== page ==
Parents from Groveton High School met with Fairfax County officials last week and angrily attacked a report which showed that the air at the high school is safe for students to breathe.

The parents, who demanded the extensive air tests to determine if toxic fumes were present in Groveton's vocational wing, closely questioned officials about the recent tests. The tests were conducted by an independent firm and showed that school had "normal, healthy air."

Students and several teachers began complaining about alleged air problems last winter, when they reported that they were experiencing respiratory problems, fatigue, nausea and dizziness after working in the vocational wing.

Shortly after the complaints began, state health officials inspected the school and its vocational wing and gave both a clean bill of health. Parents, however, were not satisfied with the tests and insisted that the school system hire an independent laboratory to conduct more extensive tests.

The firm, JRB Associates of McLean, began testing in late May. Representatives of the firm said teachers were instructed to put everything in "high gear."

"We asked them to create the worst possible air situations," said Sheldon Rabinowitz, a JRB representative.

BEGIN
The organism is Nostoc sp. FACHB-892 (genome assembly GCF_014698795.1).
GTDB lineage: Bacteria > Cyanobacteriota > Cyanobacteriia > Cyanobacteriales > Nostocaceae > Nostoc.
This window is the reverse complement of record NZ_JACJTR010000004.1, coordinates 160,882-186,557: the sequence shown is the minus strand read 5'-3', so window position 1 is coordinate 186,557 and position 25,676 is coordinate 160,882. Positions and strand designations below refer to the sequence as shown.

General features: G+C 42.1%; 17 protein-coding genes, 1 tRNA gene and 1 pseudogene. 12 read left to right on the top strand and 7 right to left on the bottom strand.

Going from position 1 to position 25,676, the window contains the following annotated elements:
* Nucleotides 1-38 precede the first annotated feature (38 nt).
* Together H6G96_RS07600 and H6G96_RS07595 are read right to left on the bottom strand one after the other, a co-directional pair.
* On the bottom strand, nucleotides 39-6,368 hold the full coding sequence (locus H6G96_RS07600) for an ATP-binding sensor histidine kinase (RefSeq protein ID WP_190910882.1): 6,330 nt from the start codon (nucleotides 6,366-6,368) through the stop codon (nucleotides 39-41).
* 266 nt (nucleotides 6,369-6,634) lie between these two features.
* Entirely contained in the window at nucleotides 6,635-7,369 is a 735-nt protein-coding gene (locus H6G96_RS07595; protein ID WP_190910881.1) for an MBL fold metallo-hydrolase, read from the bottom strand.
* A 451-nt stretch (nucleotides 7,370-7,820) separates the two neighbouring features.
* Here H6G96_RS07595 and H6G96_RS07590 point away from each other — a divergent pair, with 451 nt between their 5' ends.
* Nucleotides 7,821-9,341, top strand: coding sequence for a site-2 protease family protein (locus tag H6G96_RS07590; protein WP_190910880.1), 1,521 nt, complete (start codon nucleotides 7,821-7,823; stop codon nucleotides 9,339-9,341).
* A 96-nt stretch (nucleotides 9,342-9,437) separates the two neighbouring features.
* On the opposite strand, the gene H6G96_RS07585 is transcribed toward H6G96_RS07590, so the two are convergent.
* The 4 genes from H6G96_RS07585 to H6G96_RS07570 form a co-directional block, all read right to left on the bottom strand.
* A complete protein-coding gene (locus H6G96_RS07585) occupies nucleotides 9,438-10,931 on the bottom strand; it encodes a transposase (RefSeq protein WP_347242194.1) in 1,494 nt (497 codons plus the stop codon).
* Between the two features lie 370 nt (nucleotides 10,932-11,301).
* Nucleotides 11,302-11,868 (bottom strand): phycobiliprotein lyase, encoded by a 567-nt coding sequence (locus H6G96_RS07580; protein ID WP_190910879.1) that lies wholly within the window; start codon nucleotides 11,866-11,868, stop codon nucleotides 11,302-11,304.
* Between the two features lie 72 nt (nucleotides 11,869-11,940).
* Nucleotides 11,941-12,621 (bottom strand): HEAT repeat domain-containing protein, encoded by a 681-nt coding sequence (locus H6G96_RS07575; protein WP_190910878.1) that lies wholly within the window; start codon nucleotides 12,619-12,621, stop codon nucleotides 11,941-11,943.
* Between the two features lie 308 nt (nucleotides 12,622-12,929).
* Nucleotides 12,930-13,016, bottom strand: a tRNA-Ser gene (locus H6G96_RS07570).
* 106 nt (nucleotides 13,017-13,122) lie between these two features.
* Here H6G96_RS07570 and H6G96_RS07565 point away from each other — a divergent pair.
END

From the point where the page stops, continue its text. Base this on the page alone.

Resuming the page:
At the community meeting last week, about 30 members of the community examined the tests results. Then they folded their arms, leaned back in their chairs and tried to find fault with the test methods and findings -- instead of "being delighted to find that the children have not been exposed to dangerous fumes," as the school system's director of designs and construction Alton C. Hlavin said he was.

The ventilation system, which several parents and techers contended was the sources of the several illnesses teachers had reported, was shown to be faulty. The tests showed that the system was forcing 100 percent fresh air into the wing rather than 20 percent fresh and 80 percent recycled as it was designed to do. Instead of getting toxic fumes, students were getting so much fresh air that there was a pressure build up.

School officials promised to make several repairs as recommended by JRB.

But the parents were not satsfied. One parent asked school administrators exactly what psychological damage their children had suffered because of the investigation. Another accused the school of buying the "cheapest ventilation system on the market."

One member of the audience attempted to show a conflict of interest by asking Rabinowitz how many other county contracts he had worked on. The answer was "none."

At the end of the meeting, "area I Superintendent Herman Howard addressed the group, saying that his lack of expertise in air quality control had made the allegations at Groveton especially hard to handle.

"As an administrator, this has been one of the most frustrating things I've ever had to deal with," Howard said.